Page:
Ultravox bore the distinction of having two music videos (“Vienna,” “Passing Strangers”) aired on the nascent cable network’s first day in 1981. 

“What little they had was mainly European because we were all making pop clips over there. Once they got shown, The Cure, Depeche Mode – all broke huge in America. At which point they didn’t understand what Ultravox were. Maybe we were too left field for them. We weren’t as instantly palatable as a lot of other bands. In hindsight, maybe people can now look back and see what we did then and see how it’s influenced how music was shaped over the last 25 years.”

Indeed, both Berlin and pioneering Detroit techno deejays acknowledged the affect Ultravox's sleek sounds had on them. More recently, Seal covered “Vienna” on tour in ’08, while the Temper Trap, Ladytron and Cut Copy have delved into similar sonic terrain.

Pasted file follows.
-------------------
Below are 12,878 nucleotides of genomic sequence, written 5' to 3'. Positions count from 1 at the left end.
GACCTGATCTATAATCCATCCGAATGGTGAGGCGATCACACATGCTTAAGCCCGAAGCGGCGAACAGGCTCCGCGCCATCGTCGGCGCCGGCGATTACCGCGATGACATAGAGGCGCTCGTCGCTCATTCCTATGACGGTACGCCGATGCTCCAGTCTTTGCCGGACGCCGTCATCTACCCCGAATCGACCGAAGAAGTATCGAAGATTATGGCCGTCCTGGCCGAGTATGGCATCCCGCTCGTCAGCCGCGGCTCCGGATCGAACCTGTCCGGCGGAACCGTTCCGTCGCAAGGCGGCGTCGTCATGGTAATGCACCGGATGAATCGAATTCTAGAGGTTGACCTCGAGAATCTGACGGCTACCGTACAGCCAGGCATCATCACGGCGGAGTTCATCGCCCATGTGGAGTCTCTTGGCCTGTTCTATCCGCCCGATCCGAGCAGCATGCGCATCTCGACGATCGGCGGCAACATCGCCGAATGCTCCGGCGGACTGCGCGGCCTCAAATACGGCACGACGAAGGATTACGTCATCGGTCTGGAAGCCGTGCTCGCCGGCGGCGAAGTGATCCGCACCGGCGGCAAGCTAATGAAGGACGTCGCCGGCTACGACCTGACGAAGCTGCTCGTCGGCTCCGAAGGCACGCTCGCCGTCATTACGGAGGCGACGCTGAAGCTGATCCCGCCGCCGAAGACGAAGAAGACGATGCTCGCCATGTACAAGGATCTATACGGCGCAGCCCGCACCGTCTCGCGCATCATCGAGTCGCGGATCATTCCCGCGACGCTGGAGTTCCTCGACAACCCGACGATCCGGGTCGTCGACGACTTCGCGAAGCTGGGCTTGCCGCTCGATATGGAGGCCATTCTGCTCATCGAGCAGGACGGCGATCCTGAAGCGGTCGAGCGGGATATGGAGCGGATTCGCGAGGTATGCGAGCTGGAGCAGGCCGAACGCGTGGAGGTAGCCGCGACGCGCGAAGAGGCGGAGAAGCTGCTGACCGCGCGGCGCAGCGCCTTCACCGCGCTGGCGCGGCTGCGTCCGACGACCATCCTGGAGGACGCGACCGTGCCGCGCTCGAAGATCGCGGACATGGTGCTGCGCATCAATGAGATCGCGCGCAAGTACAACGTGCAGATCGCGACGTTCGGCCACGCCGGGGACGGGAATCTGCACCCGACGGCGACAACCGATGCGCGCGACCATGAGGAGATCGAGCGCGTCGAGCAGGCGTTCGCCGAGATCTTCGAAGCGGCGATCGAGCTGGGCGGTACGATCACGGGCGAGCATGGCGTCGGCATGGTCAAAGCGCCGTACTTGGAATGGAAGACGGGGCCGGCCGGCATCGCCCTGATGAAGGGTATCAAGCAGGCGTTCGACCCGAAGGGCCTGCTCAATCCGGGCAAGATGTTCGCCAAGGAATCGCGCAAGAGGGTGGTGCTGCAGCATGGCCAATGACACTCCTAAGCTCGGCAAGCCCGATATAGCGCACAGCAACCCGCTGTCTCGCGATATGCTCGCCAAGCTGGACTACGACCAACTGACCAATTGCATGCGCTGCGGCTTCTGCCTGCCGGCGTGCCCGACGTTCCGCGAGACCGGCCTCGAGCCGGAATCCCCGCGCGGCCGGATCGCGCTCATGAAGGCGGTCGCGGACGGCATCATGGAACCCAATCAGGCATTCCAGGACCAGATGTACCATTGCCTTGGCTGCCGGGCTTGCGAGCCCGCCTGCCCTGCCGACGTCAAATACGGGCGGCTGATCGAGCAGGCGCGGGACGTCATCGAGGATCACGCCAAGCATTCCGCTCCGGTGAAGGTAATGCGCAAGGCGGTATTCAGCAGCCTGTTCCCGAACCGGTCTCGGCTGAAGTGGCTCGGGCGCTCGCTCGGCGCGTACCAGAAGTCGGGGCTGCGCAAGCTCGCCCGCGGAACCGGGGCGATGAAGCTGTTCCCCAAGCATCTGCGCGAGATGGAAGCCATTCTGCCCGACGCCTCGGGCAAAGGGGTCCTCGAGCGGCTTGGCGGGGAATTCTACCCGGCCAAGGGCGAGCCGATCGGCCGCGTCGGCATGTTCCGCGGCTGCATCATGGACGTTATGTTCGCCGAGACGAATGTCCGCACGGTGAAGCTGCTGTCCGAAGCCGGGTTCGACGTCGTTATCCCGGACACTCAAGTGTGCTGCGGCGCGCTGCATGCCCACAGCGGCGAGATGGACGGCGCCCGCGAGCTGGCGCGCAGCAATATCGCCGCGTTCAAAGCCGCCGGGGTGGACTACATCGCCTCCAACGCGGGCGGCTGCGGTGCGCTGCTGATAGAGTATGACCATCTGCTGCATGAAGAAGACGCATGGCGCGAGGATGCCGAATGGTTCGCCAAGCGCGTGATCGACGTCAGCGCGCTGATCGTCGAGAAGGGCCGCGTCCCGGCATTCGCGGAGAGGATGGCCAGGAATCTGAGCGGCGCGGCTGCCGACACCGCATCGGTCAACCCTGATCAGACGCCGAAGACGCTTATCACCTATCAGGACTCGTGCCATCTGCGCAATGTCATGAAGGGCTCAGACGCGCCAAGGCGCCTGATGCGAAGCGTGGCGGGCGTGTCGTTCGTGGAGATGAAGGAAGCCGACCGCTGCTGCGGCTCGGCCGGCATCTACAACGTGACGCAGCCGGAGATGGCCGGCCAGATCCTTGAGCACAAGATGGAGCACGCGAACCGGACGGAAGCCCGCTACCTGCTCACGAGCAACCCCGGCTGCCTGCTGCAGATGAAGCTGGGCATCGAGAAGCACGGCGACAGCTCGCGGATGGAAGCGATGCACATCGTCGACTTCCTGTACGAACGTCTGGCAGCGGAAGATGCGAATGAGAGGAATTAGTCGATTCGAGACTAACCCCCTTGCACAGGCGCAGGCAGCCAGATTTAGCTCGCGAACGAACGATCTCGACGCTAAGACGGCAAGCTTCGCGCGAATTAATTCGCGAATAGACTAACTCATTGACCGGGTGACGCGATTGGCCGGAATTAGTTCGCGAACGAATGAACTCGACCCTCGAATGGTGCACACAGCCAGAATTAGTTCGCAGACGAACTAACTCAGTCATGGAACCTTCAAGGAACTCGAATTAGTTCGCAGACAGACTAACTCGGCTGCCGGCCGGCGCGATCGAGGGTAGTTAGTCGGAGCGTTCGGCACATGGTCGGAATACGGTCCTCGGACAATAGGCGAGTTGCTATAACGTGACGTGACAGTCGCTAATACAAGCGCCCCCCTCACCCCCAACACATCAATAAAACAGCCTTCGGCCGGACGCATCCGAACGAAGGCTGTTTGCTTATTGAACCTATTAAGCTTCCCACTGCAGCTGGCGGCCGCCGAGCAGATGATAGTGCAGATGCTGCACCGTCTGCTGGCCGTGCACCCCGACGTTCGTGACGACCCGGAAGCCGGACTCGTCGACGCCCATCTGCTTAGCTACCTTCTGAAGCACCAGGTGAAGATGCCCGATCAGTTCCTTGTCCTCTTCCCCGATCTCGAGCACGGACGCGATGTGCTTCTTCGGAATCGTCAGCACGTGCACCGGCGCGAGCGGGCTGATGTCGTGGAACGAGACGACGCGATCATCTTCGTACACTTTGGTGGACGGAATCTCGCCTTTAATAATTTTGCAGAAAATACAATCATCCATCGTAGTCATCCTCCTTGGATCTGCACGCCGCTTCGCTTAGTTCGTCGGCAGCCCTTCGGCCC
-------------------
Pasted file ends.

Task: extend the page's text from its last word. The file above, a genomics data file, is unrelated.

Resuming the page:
Before leaving Ultravox, Ure was at a career apex, having co-written and co-produced “Do They Know It’s Christmas?” - Band Aid’s #1 song for African famine relief - in 1984.

Ure was “incredibly proud of the British people for putting their hands in their pockets and making that record the success it was. Because it wasn’t a great song; it was ok. And we kick started the whole ‘musicians getting involved and trying to make a difference’ thing.”